Some notes from the eCampaigning Forum 2010…

“Data Hugging Disorder” – how can we persuade organisations to release their strangle hold on data and shift to the mindset of data being open by default. i.e. justifying why you don’t want to allow people to share the org’s accrued knowledge.

An example Rolf brought up was the FOAF standard that allows you to create connections between websites, for instance, between your site and a colleagues, or your brother’s and your sites. The web itself would then act as a social network, unmediated by having to give something like Facebook your data.

A couple of standards frameworks discussed were RDFa, which will be shipping by default in Drupal 7, and Microformats, which Firefox has been promising for a long time to build in support for by default (rather than relying on plugins).

To take a couple of examples of how these are actually implemented. FOAF coding a person – taken from
<foaf:Person rdf:about="#danbri" xmlns:foaf="">
<foaf:name>Dan Brickley</foaf:name>
<foaf:homepage rdf:resource="" />
<foaf:openid rdf:resource="" />
<foaf:img rdf:resource="/images/me.jpg" />

Which would simply display as:

Dan Brickley

but with all the other information embedded in those two words.

For Microformatting examples have a look at:

Also mentioned was OpenCalais.

There are three stages to agreeing and defining which terms, definitions and overall ontology will be the most useful for us to use. If we don’t engage now then those terms will very likely be defined by other organisations whose agenda may not be a good fit with that of the charity sector.

The first phase is Tools
These are tools like: OpenID and OAuth. RSS. AIDA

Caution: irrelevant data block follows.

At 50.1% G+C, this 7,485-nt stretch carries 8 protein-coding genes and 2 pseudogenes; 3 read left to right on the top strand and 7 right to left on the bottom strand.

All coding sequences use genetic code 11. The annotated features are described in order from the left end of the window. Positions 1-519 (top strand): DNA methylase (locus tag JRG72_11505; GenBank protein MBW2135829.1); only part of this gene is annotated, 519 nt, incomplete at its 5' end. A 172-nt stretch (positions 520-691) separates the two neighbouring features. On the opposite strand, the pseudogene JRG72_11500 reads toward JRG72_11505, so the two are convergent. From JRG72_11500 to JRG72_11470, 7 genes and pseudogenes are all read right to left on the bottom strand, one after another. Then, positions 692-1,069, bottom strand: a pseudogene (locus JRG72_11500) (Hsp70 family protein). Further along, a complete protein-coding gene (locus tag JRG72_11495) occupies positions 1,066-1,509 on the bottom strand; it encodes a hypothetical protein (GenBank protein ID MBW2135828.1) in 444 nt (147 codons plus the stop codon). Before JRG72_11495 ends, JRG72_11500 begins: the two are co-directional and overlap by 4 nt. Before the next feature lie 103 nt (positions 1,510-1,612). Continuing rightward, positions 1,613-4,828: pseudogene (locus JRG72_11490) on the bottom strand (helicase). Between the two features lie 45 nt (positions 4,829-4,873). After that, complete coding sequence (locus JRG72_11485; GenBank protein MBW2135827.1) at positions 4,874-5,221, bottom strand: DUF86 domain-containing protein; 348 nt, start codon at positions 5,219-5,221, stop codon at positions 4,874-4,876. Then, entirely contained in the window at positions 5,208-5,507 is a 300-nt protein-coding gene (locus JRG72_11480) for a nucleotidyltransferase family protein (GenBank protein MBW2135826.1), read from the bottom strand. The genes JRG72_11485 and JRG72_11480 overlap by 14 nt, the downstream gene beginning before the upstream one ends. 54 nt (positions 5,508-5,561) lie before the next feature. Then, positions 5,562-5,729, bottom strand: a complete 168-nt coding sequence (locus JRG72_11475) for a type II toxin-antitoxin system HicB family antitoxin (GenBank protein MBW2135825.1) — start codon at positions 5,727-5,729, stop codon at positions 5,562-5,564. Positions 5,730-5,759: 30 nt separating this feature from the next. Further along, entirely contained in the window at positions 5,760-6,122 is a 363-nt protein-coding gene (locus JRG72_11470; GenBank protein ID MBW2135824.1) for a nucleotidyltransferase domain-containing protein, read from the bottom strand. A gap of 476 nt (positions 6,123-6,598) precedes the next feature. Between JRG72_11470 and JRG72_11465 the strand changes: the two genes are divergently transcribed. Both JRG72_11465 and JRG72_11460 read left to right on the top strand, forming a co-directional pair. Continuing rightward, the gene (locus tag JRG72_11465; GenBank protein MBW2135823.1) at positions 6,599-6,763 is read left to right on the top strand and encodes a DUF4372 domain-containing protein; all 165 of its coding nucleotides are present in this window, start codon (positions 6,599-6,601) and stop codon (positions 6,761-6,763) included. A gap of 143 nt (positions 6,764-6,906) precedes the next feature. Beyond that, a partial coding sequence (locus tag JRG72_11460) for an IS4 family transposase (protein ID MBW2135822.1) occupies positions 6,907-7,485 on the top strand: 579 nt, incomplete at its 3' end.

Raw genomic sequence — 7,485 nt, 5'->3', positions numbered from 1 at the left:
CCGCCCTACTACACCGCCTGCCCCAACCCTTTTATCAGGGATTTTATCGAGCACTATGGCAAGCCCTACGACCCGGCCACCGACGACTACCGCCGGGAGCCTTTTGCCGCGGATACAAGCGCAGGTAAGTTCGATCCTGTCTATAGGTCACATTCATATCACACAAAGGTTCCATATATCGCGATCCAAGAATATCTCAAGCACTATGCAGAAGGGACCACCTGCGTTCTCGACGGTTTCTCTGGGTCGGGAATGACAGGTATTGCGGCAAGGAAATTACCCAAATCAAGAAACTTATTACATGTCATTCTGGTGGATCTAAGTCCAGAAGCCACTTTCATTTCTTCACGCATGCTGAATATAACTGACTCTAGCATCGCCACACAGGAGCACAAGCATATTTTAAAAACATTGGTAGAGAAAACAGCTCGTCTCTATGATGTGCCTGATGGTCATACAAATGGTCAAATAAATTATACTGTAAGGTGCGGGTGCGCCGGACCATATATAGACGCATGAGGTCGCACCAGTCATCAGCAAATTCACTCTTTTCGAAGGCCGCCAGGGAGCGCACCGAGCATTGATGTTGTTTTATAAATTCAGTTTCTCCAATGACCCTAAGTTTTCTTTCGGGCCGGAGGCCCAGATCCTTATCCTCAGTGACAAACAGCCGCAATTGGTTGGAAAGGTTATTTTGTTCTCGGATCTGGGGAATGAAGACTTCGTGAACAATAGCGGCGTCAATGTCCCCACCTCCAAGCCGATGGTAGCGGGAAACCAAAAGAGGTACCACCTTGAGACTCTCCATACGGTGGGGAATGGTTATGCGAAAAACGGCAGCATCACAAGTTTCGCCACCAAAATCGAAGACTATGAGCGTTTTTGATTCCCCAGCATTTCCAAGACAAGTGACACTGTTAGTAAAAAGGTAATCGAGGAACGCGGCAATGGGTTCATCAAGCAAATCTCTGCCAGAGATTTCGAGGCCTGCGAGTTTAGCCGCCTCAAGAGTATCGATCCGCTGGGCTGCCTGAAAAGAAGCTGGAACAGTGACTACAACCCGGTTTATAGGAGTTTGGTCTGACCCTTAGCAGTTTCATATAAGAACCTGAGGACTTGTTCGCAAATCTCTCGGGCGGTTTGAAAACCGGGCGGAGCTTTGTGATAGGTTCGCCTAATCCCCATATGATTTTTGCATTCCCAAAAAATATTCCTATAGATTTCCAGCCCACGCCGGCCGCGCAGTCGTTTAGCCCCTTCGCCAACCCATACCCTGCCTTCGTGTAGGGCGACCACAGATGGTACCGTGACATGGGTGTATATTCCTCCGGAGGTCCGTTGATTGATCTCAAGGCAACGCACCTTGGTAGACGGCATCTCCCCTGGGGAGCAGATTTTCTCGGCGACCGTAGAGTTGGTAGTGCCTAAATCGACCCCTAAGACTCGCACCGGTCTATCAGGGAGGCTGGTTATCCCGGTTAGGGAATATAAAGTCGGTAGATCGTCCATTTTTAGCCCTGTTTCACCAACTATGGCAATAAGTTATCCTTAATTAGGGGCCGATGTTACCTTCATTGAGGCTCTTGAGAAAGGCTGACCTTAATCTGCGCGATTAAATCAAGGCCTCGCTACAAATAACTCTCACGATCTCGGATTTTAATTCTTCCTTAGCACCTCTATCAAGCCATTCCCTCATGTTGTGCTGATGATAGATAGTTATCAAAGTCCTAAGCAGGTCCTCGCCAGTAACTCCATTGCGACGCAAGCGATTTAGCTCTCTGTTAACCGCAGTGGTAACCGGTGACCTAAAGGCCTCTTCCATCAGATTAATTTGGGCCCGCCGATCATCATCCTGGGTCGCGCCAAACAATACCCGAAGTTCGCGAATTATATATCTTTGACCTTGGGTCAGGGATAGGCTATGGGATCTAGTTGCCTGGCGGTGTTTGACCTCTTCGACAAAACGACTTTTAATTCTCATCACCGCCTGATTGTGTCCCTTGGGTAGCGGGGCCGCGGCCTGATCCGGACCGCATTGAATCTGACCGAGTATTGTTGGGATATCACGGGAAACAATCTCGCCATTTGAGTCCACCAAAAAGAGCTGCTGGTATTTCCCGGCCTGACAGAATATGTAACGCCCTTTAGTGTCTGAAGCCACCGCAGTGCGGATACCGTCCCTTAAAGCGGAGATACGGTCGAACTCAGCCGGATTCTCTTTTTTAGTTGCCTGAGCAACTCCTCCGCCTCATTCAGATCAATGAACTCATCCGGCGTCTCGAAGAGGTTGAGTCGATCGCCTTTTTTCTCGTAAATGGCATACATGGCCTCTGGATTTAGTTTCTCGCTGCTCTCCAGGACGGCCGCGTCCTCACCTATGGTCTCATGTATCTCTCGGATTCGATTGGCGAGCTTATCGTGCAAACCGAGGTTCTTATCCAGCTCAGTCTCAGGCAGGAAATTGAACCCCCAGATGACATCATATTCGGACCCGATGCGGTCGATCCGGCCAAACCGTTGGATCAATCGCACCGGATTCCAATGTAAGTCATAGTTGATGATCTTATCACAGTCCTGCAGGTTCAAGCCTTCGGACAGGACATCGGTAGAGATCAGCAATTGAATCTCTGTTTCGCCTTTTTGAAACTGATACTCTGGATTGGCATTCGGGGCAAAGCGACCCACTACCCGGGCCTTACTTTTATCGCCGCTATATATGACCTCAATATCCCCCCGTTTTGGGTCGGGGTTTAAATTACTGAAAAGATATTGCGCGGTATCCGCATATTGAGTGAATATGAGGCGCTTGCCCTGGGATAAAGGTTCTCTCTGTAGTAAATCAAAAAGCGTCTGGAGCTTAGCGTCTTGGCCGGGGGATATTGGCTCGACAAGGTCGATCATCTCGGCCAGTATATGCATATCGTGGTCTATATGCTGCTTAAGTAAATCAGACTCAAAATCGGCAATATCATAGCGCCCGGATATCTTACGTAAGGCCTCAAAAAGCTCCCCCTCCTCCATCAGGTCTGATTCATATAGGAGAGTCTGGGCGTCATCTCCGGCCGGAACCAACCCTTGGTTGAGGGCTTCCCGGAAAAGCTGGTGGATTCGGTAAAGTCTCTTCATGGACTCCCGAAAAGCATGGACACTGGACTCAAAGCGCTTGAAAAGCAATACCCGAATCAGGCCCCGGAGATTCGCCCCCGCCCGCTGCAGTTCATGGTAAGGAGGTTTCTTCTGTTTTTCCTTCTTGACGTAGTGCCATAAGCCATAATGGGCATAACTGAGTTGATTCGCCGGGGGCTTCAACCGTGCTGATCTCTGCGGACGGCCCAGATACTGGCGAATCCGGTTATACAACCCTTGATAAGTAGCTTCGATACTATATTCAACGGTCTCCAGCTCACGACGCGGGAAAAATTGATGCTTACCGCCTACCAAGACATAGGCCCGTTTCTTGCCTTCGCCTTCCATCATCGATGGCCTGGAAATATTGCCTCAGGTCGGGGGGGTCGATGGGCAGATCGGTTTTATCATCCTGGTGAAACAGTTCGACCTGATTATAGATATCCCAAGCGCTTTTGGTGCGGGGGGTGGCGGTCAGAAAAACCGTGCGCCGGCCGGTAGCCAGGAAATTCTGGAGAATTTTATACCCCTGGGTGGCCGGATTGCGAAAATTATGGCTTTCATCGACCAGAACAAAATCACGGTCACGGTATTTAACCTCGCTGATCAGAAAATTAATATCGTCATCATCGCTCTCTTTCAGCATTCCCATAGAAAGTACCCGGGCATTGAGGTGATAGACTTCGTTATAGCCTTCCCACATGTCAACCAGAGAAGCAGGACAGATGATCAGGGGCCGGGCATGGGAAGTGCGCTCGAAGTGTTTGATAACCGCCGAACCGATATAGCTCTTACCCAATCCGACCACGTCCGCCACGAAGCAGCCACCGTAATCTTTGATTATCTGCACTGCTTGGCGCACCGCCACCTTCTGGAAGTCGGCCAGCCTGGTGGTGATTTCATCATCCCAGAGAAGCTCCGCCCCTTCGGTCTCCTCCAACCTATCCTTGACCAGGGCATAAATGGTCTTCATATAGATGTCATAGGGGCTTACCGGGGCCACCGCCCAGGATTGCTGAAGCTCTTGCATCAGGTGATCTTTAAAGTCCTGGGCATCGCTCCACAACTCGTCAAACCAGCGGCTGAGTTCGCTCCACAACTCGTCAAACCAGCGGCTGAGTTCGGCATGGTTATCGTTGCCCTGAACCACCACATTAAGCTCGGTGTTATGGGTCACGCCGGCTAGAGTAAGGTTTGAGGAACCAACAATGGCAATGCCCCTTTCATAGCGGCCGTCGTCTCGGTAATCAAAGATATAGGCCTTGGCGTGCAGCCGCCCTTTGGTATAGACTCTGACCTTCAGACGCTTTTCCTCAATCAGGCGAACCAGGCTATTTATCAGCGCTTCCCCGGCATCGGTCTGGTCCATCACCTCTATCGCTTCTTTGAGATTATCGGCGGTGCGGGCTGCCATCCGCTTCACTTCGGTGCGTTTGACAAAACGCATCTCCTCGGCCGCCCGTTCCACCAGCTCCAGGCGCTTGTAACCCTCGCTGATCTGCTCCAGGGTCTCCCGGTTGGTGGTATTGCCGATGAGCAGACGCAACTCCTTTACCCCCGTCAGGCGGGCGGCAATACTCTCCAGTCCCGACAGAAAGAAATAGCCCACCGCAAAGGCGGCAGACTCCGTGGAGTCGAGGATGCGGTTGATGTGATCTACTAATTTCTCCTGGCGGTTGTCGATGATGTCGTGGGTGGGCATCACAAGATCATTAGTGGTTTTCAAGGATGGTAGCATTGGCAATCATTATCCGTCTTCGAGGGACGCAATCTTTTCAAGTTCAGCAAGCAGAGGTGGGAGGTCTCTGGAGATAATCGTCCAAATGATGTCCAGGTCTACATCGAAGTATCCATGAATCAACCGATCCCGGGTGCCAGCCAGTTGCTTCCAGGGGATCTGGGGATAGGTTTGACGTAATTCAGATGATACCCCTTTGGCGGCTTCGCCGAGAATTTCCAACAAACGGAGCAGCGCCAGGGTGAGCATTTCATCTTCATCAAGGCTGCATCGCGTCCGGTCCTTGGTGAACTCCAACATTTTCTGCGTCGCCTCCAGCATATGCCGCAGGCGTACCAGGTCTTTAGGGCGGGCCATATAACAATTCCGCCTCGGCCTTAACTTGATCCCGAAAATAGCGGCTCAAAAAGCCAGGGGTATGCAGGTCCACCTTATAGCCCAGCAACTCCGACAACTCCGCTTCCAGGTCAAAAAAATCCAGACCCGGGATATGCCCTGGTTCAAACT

Second phase is Rules
These are: Terms of Service. Privacy Commons – equivalent of Copyright Creative Commons.

Third phase is Results
These are: ISHub and then: AKUD / OpenCalais / Nabuur / 1% Club

The final area of discussion came back to touch on issues around the Privacy Commons thinking again, and how OpenID allows users to control their own web presence. By having one login to Google or an open source equivalent like ClaimID for instance, you then only need to remember one password to control all your logins on the web. This would become like a passport or other form of ID that’s accepted everywhere, except you’d have complete control over it. To take a real world example you wouldn’t expect to have an individual ID card for every shop, bar and house you entered, so why do we for web?

A complementary more recent development is the OAuth protocol. Very similar to OpenID in what it’s trying to achieve, instead of creating a permanent link between your OpenID and a website that you login to like Twitter, it creates a time-bound token that would allow a site to confirm your ID for a short period of time only, and not retain other data about you beyond that timeframe.

Ideas around Semantic Web have a high profile champion in Tim Berners-Lee who was awarded funding this week by Gordon Brown to push it forward. It’s often referred to as Web 3.0, or ‘The Next Big Thing’